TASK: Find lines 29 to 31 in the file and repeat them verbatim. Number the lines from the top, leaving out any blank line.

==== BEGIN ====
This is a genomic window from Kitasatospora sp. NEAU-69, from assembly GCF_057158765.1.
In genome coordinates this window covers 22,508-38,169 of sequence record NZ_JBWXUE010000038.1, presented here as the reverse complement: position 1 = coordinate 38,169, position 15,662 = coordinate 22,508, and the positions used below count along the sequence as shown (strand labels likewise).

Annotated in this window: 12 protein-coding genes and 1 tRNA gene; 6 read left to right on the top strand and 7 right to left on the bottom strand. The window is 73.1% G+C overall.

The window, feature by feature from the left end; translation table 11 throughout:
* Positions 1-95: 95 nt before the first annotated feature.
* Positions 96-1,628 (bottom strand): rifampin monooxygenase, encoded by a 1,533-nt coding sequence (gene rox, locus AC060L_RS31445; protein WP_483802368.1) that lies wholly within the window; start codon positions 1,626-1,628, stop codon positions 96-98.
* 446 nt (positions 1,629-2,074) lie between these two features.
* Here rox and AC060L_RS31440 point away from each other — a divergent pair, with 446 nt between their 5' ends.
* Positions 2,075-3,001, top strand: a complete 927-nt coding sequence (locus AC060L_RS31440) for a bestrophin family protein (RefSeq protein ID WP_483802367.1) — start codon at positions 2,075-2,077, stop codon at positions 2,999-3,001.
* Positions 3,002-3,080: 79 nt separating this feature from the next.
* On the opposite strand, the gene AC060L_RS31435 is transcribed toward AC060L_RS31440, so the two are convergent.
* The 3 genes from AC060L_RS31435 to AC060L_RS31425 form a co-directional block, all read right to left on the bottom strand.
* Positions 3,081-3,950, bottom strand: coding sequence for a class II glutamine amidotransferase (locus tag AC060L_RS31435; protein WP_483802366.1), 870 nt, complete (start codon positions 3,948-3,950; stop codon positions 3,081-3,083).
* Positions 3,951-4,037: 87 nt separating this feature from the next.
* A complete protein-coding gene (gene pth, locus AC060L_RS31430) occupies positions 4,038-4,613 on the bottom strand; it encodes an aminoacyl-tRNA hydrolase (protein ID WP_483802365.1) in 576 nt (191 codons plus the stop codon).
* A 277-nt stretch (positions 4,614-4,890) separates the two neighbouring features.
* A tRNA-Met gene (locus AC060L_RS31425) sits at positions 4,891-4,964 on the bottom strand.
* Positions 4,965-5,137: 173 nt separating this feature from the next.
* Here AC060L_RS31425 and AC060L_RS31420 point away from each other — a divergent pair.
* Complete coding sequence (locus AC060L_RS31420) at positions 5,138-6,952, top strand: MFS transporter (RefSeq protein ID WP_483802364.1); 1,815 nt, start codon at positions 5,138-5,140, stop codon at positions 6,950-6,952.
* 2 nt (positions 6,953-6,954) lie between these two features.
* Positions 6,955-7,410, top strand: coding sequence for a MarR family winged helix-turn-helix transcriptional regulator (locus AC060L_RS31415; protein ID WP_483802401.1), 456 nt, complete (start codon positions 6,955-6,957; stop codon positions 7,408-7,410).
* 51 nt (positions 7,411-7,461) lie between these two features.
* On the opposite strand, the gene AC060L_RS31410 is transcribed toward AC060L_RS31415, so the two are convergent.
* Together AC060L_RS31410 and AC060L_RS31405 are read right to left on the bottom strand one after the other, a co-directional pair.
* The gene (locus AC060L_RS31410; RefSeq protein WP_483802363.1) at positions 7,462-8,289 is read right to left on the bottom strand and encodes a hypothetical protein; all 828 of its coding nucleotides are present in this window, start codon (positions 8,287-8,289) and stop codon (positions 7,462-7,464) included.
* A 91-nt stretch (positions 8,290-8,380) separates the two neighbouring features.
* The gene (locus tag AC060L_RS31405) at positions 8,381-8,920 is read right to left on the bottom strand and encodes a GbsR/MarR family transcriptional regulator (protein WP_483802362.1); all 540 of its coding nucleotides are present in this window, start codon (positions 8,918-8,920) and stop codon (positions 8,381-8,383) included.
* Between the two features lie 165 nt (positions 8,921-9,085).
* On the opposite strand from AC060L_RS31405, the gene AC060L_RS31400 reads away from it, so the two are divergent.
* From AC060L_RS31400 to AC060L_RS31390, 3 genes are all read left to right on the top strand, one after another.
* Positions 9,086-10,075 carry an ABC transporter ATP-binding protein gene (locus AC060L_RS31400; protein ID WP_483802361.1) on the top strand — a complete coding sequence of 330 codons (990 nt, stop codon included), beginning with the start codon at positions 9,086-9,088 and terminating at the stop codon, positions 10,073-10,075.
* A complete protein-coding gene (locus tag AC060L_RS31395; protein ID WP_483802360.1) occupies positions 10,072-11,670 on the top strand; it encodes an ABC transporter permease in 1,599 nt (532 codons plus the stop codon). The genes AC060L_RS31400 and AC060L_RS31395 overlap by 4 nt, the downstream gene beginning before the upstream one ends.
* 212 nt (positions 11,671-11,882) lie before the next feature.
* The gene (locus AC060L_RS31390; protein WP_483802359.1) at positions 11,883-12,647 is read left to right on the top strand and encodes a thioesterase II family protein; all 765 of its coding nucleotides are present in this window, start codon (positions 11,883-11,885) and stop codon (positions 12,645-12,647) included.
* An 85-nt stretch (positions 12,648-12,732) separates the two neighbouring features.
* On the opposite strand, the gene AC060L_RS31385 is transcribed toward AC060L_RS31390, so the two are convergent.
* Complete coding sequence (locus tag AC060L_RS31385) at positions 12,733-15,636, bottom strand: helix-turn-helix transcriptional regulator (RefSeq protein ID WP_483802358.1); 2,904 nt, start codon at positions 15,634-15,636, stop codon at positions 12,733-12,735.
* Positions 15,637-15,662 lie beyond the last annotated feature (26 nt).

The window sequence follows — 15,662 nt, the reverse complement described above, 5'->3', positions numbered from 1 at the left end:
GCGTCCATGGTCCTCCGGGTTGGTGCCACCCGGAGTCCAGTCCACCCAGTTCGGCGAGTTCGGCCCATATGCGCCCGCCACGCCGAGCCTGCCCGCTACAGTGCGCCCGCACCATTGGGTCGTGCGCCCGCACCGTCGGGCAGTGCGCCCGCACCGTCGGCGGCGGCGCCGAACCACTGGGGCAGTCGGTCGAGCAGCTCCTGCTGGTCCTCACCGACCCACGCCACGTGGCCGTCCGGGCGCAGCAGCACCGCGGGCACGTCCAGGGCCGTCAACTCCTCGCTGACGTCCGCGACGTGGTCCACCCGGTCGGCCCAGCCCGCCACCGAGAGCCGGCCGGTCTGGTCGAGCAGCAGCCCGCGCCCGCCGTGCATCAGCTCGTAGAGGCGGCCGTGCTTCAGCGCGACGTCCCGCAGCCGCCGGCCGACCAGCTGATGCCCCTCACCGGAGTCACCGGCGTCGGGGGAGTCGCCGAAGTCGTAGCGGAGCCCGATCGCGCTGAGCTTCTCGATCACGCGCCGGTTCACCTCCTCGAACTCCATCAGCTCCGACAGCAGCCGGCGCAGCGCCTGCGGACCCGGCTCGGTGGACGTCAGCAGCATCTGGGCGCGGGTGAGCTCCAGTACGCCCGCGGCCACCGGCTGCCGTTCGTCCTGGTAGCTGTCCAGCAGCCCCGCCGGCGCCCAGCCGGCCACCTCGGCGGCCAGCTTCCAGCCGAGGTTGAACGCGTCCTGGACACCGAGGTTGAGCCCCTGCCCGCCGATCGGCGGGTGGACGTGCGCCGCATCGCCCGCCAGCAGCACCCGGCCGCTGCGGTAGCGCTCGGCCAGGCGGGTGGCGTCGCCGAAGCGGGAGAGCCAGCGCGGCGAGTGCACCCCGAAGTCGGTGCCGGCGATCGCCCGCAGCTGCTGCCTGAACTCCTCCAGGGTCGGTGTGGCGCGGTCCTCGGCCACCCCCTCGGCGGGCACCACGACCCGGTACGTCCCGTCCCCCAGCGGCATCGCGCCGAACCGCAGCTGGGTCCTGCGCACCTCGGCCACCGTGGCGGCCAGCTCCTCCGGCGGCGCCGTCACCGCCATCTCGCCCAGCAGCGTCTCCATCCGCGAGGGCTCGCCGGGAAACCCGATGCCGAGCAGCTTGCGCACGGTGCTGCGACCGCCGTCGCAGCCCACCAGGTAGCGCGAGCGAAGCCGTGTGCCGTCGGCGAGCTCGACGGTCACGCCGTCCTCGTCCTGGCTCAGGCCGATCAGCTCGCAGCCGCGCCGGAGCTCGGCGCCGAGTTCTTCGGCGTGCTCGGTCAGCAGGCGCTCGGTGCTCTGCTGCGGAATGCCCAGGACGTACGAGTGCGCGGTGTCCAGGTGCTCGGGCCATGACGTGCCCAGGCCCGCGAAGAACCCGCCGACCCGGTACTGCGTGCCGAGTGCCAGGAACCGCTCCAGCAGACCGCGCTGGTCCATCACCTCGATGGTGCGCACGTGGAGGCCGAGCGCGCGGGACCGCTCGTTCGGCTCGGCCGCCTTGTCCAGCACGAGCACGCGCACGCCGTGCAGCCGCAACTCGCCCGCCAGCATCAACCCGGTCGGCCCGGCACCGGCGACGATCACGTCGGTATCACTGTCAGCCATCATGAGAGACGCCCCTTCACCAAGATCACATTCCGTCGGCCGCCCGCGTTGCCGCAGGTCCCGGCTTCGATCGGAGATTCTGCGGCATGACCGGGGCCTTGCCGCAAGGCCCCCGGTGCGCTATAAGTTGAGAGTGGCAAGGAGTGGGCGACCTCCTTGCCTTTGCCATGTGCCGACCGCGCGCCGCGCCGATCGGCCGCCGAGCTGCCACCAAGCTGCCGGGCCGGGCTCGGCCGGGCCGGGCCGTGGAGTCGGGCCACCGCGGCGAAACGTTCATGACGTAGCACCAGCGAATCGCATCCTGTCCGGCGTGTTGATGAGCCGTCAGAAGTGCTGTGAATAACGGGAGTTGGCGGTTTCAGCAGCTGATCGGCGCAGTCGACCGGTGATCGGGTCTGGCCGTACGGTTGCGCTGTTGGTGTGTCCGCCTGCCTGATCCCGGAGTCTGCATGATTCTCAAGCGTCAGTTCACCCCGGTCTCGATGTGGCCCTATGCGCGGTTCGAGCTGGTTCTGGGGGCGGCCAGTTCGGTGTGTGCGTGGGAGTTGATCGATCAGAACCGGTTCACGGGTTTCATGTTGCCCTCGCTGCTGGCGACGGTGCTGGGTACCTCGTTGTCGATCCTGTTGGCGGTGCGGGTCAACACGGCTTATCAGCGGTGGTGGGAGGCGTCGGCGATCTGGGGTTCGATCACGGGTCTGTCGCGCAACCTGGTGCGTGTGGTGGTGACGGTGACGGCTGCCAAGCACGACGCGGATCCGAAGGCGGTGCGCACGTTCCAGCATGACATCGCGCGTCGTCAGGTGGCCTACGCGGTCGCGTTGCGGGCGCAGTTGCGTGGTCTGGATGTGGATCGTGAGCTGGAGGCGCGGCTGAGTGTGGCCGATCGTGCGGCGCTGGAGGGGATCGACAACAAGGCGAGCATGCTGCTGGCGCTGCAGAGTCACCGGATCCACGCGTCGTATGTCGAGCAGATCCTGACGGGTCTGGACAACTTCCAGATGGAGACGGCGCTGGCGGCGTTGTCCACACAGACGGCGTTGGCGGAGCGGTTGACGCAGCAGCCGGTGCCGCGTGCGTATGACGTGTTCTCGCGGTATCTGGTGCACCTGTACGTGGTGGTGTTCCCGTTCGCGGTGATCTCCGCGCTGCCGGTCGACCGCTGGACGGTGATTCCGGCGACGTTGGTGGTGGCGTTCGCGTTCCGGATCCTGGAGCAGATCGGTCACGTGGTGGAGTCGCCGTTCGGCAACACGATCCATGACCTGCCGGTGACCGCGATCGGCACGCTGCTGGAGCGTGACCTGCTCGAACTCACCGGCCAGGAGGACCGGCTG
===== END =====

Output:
* Between the two features lie 165 nt (positions 8,921-9,085).
* On the opposite strand from AC060L_RS31405, the gene AC060L_RS31400 reads away from it, so the two are divergent.
* From AC060L_RS31400 to AC060L_RS31390, 3 genes are all read left to right on the top strand, one after another.